Massachusetts won’t begin to reopen businesses until the pace of new hospitalizations for coronavirus declines and state officials have put “the rules of engagement in place,” Governor Charlie Baker said Saturday.
The state’s stay-at-home advisory and shutdown of all non-essential businesses, drastic measures to control the spread of the contagion, are slated to end May 4. But Baker signaled that the restrictions, which have caused vast economic and social disruption, are likely to remain in effect until the recent wave of cases subsides.
“May 4 was based on our assumption that we were going to be in the surge at some point in early April,” Baker said at a news conference. “The surge has been a little bit later than that."
On Saturday, the number of coronavirus deaths in Massachusetts climbed by 174, bringing the total to 2,730, the state’s Department of Public Health reported. More than half of those deaths, 1,530, occurred in nursing homes and other long-term care facilities, state officials said.
More than 53,000 people have tested positive for coronavirus, up 2,379 from Friday. As of Friday, 3,847 people were hospitalized with COVID-19.
Baker said any decision made about reopening businesses will require a drop in people being hospitalized for the disease “and some evidence that we are in fact over the hump ... with respect to the surge."
”Then the second is, putting the rules for engagement and reopening in place, which we’ll have a lot more to say about next week," Baker said.
On Tuesday, Baker ordered all public and private schools to remain closed for the rest of the academic year and for most day care centers to remain closed until the end of June.
As Baker considers how and when to allow Massachusetts businesses to reopen, governors in states like Georgia, Oklahoma, and Alaska have begun to relax rules on businesses while maintaining social distancing measures, the Associated Press reported.
The move is sparking debate between local leaders who are concerned about the economic impact of the shutdown and health experts who warn it is too soon to resume normal operations.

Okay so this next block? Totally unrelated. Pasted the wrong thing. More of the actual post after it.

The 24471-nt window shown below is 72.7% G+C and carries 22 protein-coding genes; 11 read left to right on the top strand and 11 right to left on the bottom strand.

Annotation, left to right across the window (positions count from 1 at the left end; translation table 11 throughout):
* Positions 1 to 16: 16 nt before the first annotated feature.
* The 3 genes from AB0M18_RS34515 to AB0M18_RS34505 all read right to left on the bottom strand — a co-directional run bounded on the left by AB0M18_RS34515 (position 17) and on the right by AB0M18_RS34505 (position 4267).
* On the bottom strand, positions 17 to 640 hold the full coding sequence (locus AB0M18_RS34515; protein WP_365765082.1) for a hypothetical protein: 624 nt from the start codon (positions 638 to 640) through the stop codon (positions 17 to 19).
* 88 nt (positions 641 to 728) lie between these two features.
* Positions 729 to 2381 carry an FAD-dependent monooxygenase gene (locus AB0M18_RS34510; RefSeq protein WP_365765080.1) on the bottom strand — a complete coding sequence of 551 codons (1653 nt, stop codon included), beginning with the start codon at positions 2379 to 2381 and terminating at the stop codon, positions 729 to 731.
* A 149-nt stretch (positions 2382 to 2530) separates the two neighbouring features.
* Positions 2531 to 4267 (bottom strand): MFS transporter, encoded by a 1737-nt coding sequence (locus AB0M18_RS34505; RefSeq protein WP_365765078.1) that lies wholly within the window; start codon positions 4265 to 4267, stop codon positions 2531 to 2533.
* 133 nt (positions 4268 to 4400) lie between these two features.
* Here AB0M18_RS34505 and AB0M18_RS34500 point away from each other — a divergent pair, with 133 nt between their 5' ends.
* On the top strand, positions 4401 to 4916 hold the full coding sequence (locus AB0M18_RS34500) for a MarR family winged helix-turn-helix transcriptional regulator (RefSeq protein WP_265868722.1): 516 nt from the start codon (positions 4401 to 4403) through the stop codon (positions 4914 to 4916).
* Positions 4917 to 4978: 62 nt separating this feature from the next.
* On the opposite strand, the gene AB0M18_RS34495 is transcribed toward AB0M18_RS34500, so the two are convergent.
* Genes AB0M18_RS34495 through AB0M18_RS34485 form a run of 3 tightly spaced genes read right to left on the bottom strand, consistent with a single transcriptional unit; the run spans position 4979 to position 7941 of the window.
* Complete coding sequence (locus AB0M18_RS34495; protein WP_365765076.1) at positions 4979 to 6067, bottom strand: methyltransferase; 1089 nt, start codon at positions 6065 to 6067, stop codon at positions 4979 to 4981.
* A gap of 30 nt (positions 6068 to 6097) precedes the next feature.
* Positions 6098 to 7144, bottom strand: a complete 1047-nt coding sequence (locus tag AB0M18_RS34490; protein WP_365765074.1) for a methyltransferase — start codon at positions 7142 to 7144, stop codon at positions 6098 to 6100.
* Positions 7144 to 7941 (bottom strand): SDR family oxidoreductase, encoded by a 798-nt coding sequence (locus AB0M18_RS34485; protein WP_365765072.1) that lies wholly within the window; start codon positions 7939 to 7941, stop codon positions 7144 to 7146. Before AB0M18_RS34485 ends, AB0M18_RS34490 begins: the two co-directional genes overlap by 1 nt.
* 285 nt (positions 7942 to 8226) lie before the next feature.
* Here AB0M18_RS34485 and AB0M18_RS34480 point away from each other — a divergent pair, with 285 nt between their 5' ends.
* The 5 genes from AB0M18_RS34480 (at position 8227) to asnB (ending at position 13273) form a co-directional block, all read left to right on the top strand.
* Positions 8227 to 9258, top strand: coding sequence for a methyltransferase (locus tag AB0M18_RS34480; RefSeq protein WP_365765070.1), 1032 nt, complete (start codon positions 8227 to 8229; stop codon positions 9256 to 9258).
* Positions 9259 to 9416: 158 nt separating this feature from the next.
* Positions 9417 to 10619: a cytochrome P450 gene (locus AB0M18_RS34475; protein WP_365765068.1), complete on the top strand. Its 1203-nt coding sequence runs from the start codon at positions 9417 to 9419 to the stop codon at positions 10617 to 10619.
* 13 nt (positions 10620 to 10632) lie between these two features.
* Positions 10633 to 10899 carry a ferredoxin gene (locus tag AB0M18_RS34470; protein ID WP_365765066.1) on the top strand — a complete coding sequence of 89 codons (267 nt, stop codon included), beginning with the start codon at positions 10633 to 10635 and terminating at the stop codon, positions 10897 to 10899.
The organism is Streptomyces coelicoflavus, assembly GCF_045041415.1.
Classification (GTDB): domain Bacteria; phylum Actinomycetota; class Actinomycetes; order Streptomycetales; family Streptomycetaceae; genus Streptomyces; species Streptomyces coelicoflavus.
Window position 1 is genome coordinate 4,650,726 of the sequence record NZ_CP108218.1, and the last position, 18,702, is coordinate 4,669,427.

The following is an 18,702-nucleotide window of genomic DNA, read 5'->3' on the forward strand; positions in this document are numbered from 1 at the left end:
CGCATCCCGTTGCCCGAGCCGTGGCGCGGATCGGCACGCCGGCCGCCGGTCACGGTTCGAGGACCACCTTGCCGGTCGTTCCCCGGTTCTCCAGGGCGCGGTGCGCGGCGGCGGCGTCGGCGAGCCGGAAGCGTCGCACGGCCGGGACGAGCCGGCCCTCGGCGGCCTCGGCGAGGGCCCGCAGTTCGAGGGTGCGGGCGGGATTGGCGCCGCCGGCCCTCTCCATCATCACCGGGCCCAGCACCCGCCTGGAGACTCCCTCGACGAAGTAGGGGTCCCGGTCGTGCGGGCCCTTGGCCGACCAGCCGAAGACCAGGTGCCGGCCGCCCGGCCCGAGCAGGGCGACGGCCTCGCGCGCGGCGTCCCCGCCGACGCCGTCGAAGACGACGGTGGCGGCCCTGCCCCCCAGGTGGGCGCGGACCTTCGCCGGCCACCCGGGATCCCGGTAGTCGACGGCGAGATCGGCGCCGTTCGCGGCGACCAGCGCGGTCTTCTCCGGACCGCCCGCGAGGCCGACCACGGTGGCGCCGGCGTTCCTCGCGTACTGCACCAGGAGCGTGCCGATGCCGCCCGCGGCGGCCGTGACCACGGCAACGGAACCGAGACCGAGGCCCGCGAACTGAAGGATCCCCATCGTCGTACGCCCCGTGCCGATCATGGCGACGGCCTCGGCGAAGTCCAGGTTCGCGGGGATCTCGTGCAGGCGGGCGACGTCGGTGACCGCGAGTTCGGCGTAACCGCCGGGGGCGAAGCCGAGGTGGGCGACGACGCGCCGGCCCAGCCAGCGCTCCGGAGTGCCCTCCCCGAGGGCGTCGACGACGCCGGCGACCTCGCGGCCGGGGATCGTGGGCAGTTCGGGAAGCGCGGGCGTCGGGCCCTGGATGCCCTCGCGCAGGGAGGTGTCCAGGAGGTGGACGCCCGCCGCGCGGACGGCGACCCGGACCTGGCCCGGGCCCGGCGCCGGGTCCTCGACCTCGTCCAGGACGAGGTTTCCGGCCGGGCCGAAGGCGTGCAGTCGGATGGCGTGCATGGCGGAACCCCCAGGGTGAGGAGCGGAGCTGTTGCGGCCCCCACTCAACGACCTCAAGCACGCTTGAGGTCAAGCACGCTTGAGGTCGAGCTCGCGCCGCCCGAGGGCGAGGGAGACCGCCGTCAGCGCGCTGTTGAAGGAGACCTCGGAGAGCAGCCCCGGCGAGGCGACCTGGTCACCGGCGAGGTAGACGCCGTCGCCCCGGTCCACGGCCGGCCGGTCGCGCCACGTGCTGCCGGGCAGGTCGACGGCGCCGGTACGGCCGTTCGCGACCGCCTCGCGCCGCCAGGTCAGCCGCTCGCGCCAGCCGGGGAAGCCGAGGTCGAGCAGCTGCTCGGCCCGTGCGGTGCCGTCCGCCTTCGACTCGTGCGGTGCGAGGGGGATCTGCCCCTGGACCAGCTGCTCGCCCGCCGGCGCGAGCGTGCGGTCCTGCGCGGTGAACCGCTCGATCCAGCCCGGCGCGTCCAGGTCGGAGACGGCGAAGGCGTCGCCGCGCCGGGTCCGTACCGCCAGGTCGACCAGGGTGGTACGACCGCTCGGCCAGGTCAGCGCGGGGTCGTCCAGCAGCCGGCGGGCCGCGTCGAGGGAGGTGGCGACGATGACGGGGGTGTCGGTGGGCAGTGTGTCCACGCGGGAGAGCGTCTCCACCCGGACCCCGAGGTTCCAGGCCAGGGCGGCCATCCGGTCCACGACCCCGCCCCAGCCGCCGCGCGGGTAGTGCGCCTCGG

On Saturday, the global death toll from the coronavirus pandemic surpassed 200,000, according to Johns Hopkins University, including more than 53,000 in the United States. The actual death toll is believed to be much higher.
In Massachusetts, Baker spoke to reporters at the Cartamundi games manufacturing plant in East Longmeadow, where the facility is now making 50,000 plastic face shields each week to donate to local hospitals. Appearing with Baker were Hasbro Inc. president John Frascotti, Lieutenant Governor Karyn Polito, and US Representative Richard Neal, the chairman of the House’s Ways and Means Committee.
On Thursday, Congress approved almost $500 billion in coronavirus spending, with about half earmarked as financial help for small and medium-sized businesses through the Payroll Protection Program, and $100 billion for hospitals and a nationwide testing program. Another $60 billion is meant for loans and grants administered by the Small Business Administration.
Neal, who supported the package, said lawmakers have also been working on another financial aid package that will include help for states, cities, and towns.
“When you look at the exhaustion of state revenue, it’s amplified by the fact that this is still going to be with us for a while, so that expenditure is a wise use of the public purse,” Neal said. “And we believe we will have a proposal in the next 10 days that we intend to put out.”
At the news conference, Baker declined to say when the investigation into the handling of a deadly outbreak at the Holyoke Soldiers’ Home, a state-run elderly care facility, will be complete.
As of Saturday, 65 residents have died from the coronavirus, and 83 other residents have tested positive for the disease. Baker has tapped Mark Pearlstein, a former federal prosecutor, to conduct the investigation; federal prosecutors and Attorney General Maura Healey have also launched similar reviews.
Baker said he and Polito speak to Pearlstein regularly and pledged to remove “any roadblocks” in the investigation.
“We have made clear to him he has free rein to conduct the investigation, and obviously we would like to have it sooner than later,” Baker said. “But we also want him to make it as complete and thorough as he believes it needs to be.”
John Hilliard can be reached at firstname.lastname@example.org.